Rare Delftware Vases Reunited and Saved for Dutch Nation

Posted May 5, 2015 at 11:44 am in Art, Interiors, News

delftware ss3The Delftware flower-holders  of King William and Queen Mary

TWO rare Dutch delftware flower-holder figurines representing William III, Stadtholder of the United Netherlands and King of England, Scotland and Ireland, and his English consort Mary have been returned to the Netherlands. After 40 years in two separate private collections in France and Belgium, the royal couple was reunited last year when The Gemeentemuseum, the Hague acquired the tall flower-holders which experts rank among the best examples of Dutch delftware anywhere in the world.

delftware SS1The flower-holders decorated as they were intended to be used

No other comparable flower-holders representing full-length court figures or marital partners are known to exist anywhere in the world. Each holder is 42.5 cm in height and is dressed in the latest fashions of the 17th century, with the male figure wearing an orientally inspired Japonse rock (banyan) and the woman, a mantua (court gown). These costumes, in combination with the jewellery and coiffure, determine that  the couple can be identified as William and Mary.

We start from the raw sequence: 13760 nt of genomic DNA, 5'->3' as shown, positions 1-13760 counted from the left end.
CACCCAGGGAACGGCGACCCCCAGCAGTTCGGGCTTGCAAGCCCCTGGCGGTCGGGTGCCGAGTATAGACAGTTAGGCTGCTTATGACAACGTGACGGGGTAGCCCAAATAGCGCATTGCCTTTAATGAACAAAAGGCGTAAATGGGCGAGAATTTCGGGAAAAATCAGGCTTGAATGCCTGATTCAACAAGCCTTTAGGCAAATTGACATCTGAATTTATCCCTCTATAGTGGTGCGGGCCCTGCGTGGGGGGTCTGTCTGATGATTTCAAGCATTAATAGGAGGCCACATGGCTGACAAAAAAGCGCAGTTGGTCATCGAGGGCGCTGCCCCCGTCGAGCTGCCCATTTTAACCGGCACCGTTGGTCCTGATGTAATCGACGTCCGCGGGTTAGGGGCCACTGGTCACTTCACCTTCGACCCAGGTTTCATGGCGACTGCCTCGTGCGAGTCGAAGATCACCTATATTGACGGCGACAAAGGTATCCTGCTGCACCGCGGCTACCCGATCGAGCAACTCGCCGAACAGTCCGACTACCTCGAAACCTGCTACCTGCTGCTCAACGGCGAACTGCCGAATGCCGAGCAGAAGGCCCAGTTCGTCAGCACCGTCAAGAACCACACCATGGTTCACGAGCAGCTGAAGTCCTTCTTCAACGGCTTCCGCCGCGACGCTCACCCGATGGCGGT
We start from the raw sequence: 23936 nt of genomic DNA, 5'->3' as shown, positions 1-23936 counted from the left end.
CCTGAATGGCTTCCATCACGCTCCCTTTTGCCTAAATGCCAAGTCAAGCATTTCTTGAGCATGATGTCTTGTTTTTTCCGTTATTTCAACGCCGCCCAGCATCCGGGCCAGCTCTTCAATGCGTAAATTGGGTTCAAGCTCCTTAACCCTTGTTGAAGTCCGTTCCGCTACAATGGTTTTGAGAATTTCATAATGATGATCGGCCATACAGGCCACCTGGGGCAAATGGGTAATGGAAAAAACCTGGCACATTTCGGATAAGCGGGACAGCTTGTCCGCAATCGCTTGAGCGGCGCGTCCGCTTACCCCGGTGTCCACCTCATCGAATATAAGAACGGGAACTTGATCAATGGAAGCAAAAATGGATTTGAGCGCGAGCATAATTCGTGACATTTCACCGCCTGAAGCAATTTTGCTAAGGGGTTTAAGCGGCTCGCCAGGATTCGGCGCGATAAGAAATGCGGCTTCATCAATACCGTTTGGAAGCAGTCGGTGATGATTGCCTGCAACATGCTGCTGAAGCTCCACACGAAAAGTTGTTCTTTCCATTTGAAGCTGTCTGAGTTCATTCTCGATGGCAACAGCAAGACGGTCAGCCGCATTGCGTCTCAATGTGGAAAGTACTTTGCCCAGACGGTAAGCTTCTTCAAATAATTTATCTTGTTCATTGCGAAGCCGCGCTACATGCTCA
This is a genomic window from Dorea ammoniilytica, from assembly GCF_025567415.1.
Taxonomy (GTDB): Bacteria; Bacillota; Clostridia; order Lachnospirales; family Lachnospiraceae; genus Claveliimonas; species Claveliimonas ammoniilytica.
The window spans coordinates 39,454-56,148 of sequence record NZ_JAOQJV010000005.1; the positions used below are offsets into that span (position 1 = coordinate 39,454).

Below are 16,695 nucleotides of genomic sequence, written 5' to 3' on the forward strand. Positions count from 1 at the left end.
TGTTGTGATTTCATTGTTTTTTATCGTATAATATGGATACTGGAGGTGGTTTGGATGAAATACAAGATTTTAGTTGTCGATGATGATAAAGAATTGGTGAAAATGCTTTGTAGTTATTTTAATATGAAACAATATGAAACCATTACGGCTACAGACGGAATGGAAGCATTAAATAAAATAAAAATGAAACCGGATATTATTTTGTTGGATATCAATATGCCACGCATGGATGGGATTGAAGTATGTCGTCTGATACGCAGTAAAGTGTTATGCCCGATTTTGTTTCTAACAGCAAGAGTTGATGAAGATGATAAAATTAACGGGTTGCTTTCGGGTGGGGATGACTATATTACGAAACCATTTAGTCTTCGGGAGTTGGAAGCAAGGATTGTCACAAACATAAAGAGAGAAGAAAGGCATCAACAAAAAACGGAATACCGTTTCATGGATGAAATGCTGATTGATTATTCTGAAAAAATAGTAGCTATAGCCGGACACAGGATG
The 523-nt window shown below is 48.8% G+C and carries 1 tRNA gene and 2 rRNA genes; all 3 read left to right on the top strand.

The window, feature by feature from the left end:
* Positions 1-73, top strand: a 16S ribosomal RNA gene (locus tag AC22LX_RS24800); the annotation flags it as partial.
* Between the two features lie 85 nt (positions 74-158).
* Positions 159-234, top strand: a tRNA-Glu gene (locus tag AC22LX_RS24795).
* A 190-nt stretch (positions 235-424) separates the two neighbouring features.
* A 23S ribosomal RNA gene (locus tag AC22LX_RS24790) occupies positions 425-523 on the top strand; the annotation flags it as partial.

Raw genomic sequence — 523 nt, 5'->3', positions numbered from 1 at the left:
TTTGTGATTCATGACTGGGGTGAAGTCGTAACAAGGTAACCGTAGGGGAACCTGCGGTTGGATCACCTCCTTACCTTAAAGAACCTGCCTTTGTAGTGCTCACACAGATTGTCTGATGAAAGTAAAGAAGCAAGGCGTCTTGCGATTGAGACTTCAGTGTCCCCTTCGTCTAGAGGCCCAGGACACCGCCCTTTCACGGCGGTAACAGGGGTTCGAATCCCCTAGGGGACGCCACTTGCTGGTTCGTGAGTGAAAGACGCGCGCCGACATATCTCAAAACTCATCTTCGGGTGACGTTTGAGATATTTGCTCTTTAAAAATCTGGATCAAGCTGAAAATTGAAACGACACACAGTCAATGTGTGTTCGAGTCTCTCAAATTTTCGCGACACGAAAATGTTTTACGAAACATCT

Mary was in love not only with Dutch delftware, but also with flowers like anemones, carnations, ranunculus and tulips, which at that time were  very expensive and considered exotic. Luxurious delftware flower baskets and tulip vases were a favourite way of showing them off, especially among royalty. These days both tulips and Blue Delft are widely recognised as symbols of the Netherlands.

delftware ss 2The figurines with flowers

 Benno Tempel, director of the Gemeentemuseum Den Haag, says, “They are not only one of the Netherlands’ most important acquisitions of Dutch delftware for many years, they are also a powerful symbol of the economic prosperity of Golden Age Holland and of the nation’s rich royal history. It’s like discovering a new picture by Vermeer or Rembrandt.”

This acquisition of this previously unknown type of flower-holder represents a major addition to the national art collection and cultural heritage of the Netherlands. It is also a significant addition  the Gemeentemuseum’s long-standing Dutch delftware research project.

by Caroline Simpson

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